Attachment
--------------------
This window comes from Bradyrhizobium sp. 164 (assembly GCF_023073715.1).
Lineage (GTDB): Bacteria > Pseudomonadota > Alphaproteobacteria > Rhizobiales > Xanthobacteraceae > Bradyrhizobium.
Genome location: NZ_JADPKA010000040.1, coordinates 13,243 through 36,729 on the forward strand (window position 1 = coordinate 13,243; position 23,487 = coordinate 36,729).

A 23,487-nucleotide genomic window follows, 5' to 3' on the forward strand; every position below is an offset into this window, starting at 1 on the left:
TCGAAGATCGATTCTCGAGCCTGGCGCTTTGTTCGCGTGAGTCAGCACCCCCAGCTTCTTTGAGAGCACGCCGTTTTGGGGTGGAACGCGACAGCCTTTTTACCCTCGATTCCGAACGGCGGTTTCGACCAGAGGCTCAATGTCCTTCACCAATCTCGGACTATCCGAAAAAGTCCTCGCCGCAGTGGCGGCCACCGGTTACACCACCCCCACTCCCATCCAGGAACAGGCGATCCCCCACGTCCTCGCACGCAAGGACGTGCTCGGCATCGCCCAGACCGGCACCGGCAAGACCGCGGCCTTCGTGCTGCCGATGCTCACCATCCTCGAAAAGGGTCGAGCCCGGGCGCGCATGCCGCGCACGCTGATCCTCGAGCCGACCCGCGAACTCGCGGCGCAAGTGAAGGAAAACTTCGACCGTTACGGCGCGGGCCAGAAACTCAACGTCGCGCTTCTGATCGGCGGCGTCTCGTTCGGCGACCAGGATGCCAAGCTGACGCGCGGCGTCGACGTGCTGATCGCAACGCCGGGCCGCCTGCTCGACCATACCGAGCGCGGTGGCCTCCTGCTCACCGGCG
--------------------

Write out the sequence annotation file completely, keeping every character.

This window comes from Bradyrhizobium sp. 164 (assembly GCF_023073715.1).
Lineage (GTDB): Bacteria > Pseudomonadota > Alphaproteobacteria > Rhizobiales > Xanthobacteraceae > Bradyrhizobium.
Genome location: NZ_JADPKA010000040.1, coordinates 13,243 through 36,729 on the forward strand (window position 1 = coordinate 13,243; position 23,487 = coordinate 36,729).

A 23,487-nucleotide genomic window follows, 5' to 3' on the forward strand; every position below is an offset into this window, starting at 1 on the left:
TCGAAGATCGATTCTCGAGCCTGGCGCTTTGTTCGCGTGAGTCAGCACCCCCAGCTTCTTTGAGAGCACGCCGTTTTGGGGTGGAACGCGACAGCCTTTTTACCCTCGATTCCGAACGGCGGTTTCGACCAGAGGCTCAATGTCCTTCACCAATCTCGGACTATCCGAAAAAGTCCTCGCCGCAGTGGCGGCCACCGGTTACACCACCCCCACTCCCATCCAGGAACAGGCGATCCCCCACGTCCTCGCACGCAAGGACGTGCTCGGCATCGCCCAGACCGGCACCGGCAAGACCGCGGCCTTCGTGCTGCCGATGCTCACCATCCTCGAAAAGGGTCGAGCCCGGGCGCGCATGCCGCGCACGCTGATCCTCGAGCCGACCCGCGAACTCGCGGCGCAAGTGAAGGAAAACTTCGACCGTTACGGCGCGGGCCAGAAACTCAACGTCGCGCTTCTGATCGGCGGCGTCTCGTTCGGCGACCAGGATGCCAAGCTGACGCGCGGCGTCGACGTGCTGATCGCAACGCCGGGCCGCCTGCTCGACCATACCGAGCGCGGTGGCCTCCTGCTCACCGGCG